Here’s my September column for the Holland Sentinel…
“How are you enjoying Holland?” my dentist wanted to know last week at my annual checkup.
I had been a new patient only a year ago, so the question was an appropriate one. However, with his fingers exploring my mouth, I couldn’t do much more than nod and give a thumbs up. I want to give a fuller answer here: I’m enjoying it very much. Thank you for asking.
What I was thinking, as I sat in the dentist’s chair, was that I had moved to Holland at a just the right time in its history. I grew up in western Michigan and have returned to vacation most summers along Lake Michigan, but I hadn’t lived in the area for more than 40 years. The area I returned to was entirely different from what I remember.
Okay, not entirely different. Holland still looks much like the Dutch settlement along Lake Macatawa that I remember from childhood. Its politics are still conservative and (largely) Republican. There is still a church on every corner—and now in every shopping center, middle school gymnasium, and local arts council. So, the town still retains a good deal of what I remember.
But Holland is also thriving. For example, according to the Sentinel, Ottawa County is currently the fastest growing county in the state. Holland and the surrounding areas also appear to be growing economically. Home values are increasing, new homes are being built, and the downtown—I mean, have you seen the downtown lately? I remember when everyone was concerned about development outside of town, along U.S. 31, and its effect on the downtown. Now it’s the malls that are struggling to survive.
James and Deborah Fallows, in their recent book, Our Towns: A 100,000-Mile Journey Into the Heart of America, featured Holland as an example of resurgence in small-town life across the United States. A bit breathlessly, James Fallows writes that “most parts of America have been doing better, in most ways, than most Americans imagine.”
The argument that the Fallows make, though, seems just right to me. In much of the news we read about the hollowing out of rural America, the closing of factories, the opioid epidemic, and an aging population, with young people increasingly moving to cities to find work. In his 2017 inaugural address, the newly sworn-in president referred to “rusted-out factories scattered like tombstones across the landscape of our nation.” He even coined the phrase “American carnage,” which sadly has found its way into the political lexicon.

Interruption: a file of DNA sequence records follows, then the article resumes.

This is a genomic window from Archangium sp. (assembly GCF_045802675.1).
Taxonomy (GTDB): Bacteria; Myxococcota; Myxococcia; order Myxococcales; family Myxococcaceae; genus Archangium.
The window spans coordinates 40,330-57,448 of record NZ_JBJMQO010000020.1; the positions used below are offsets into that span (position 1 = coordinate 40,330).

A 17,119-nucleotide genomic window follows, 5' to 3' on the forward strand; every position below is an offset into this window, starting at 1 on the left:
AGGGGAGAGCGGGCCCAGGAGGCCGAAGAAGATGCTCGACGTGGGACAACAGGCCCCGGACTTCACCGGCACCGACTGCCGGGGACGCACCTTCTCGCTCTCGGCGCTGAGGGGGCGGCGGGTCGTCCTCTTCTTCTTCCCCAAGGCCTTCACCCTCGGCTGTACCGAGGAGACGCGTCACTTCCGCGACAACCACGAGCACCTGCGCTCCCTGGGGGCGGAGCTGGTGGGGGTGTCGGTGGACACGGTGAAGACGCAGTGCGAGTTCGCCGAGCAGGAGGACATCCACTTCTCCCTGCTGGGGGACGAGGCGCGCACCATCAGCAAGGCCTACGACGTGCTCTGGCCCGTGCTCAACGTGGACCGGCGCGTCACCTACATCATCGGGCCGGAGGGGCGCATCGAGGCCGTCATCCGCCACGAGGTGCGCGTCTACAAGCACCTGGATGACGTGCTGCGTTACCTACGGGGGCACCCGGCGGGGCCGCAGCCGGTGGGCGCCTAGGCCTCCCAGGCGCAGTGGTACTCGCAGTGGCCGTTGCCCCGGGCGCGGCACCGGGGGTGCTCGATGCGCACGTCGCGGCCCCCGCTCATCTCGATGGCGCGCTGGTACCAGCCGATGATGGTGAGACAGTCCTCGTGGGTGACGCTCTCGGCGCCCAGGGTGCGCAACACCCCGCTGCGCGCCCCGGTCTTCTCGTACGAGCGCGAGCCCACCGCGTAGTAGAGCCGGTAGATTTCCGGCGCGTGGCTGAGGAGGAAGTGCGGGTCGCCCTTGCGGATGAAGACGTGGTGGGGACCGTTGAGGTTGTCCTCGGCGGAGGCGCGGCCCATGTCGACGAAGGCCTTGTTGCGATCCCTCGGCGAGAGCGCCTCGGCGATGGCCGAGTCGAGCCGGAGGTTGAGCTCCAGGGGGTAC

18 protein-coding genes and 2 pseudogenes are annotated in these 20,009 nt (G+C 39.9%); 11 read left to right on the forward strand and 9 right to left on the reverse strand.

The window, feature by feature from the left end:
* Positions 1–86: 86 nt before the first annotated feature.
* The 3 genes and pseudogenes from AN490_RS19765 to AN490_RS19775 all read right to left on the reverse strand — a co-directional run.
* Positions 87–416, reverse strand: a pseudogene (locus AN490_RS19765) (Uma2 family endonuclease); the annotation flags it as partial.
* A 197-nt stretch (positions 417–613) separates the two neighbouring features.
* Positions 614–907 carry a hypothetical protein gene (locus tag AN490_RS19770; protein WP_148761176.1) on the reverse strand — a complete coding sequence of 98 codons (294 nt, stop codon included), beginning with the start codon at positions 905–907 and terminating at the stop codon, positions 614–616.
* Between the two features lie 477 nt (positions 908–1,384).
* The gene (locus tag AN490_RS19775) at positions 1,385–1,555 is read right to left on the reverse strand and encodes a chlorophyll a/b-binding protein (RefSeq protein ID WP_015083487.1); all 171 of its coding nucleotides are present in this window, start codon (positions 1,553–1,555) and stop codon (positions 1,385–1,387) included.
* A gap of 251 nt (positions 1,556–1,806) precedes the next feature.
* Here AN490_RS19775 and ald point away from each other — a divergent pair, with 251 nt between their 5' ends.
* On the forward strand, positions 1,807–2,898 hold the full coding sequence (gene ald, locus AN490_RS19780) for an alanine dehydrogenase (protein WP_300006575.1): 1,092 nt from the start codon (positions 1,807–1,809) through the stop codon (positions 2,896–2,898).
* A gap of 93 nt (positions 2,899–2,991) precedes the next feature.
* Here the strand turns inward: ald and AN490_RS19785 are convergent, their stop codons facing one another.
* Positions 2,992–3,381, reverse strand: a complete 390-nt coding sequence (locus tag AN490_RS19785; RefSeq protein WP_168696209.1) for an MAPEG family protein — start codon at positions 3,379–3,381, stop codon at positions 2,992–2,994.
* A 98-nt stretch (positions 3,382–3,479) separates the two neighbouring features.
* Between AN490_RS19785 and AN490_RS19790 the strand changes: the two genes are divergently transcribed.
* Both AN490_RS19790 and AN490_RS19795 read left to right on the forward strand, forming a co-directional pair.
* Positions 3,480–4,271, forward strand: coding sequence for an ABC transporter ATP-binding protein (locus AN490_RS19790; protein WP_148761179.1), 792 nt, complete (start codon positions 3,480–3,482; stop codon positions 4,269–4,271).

But in many places, as the Fallows make clear, this is simply not the case. From Burlington, Vermont (thank you, Bernie Sanders), to Greenville, South Carolina, small towns at both ends of the political spectrum seem to be doing better than most people would have imagined. They have become pleasant places to live and work, a compelling alternative to big-city life.
Of course there is no single reason that small towns are thriving. In Holland, for example, the Fallows argue that economic prosperity is due in large part to successful business owners who live and invest locally, but other towns point to other factors. Brewpubs, to give one example, seem to be both a reason for growth and a result.
While the growth, prosperity, and vitality in Holland are all attractive qualities to me, I recognize that not everyone shares my enthusiasm. Long-time residents, like my dentist, are not so happy about how “busy” Holland has become. Having lived for long stretches in places like Chicago and south Florida, I hardly notice the traffic congestion, but long-time residents see it and are not happy about it. Getting home from work in the late afternoon now means long waits at traffic signals and other inconveniences that Holland residents never had to endure.
My enthusiasm for Holland hasn’t blinded me to some of its challenges. Every time I drive into Holland, I drive over the Unity Bridge which crosses Macatawa River and unites the northern and southern sides of the community. At the bridge I always enjoy seeing Cyril Lixenberg’s sculpture called “Uniting Sun.” And then, with somewhat less enthusiasm, I see the sign which proclaims “Celebrating our Diversity.”
Holland is more diverse than I remember it, no doubt, but I wonder if celebration is in order just yet. On Sunday mornings, in many of our churches, I see little diversity (and no celebration of the little there is). Racial and ethnic groups keep mainly to themselves and seem not to be aware that other groups exist, sometimes just down the street.
As a newcomer, one who nevertheless happens to have deep roots in this community, I hope to do what I can to encourage the vitality and diversity that I see and enjoy. I also hope I can convince my dentist.
Douglas Brouwer is the author of How To Become A Multicultural Church. He lives in Park Township and can be reached at firstname.lastname@example.org.
Pboto: Having nothing at all to do with my column, but one of the most photographed bridges in the world, the Kapellbrücke in Luzern, Switzerland, where I happen to be living until Christmas.